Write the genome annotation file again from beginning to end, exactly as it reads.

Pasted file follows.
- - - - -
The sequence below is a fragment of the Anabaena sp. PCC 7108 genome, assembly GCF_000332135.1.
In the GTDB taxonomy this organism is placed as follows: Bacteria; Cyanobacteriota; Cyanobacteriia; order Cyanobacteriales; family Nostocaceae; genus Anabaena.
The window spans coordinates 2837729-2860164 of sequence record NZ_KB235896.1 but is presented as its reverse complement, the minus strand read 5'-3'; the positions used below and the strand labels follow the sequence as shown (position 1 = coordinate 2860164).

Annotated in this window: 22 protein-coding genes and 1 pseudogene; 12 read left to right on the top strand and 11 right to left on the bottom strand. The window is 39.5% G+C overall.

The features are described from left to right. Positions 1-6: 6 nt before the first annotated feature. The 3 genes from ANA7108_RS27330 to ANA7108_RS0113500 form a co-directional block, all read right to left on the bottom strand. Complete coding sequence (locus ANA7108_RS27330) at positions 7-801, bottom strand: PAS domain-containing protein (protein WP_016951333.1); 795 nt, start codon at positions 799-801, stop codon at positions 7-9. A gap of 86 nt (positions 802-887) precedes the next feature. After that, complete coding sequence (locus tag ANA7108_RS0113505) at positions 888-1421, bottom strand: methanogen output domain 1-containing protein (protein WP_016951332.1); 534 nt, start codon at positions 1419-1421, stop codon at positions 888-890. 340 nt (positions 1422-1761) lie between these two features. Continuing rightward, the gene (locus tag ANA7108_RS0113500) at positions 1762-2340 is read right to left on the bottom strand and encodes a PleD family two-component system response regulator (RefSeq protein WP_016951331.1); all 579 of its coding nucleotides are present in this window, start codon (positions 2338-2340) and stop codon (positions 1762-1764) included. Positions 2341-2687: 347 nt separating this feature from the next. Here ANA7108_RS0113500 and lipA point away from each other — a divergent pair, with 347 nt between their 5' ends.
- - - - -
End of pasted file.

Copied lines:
The sequence below is a fragment of the Anabaena sp. PCC 7108 genome, assembly GCF_000332135.1.
In the GTDB taxonomy this organism is placed as follows: Bacteria; Cyanobacteriota; Cyanobacteriia; order Cyanobacteriales; family Nostocaceae; genus Anabaena.
The window spans coordinates 2837729-2860164 of sequence record NZ_KB235896.1 but is presented as its reverse complement, the minus strand read 5'-3'; the positions used below and the strand labels follow the sequence as shown (position 1 = coordinate 2860164).

Annotated in this window: 22 protein-coding genes and 1 pseudogene; 12 read left to right on the top strand and 11 right to left on the bottom strand. The window is 39.5% G+C overall.

The features are described from left to right. Positions 1-6: 6 nt before the first annotated feature. The 3 genes from ANA7108_RS27330 to ANA7108_RS0113500 form a co-directional block, all read right to left on the bottom strand. Complete coding sequence (locus ANA7108_RS27330) at positions 7-801, bottom strand: PAS domain-containing protein (protein WP_016951333.1); 795 nt, start codon at positions 799-801, stop codon at positions 7-9. A gap of 86 nt (positions 802-887) precedes the next feature. After that, complete coding sequence (locus tag ANA7108_RS0113505) at positions 888-1421, bottom strand: methanogen output domain 1-containing protein (protein WP_016951332.1); 534 nt, start codon at positions 1419-1421, stop codon at positions 888-890. 340 nt (positions 1422-1761) lie between these two features. Continuing rightward, the gene (locus tag ANA7108_RS0113500) at positions 1762-2340 is read right to left on the bottom strand and encodes a PleD family two-component system response regulator (RefSeq protein WP_016951331.1); all 579 of its coding nucleotides are present in this window, start codon (positions 2338-2340) and stop codon (positions 1762-1764) included. Positions 2341-2687: 347 nt separating this feature from the next. Here ANA7108_RS0113500 and lipA point away from each other — a divergent pair, with 347 nt between their 5' ends.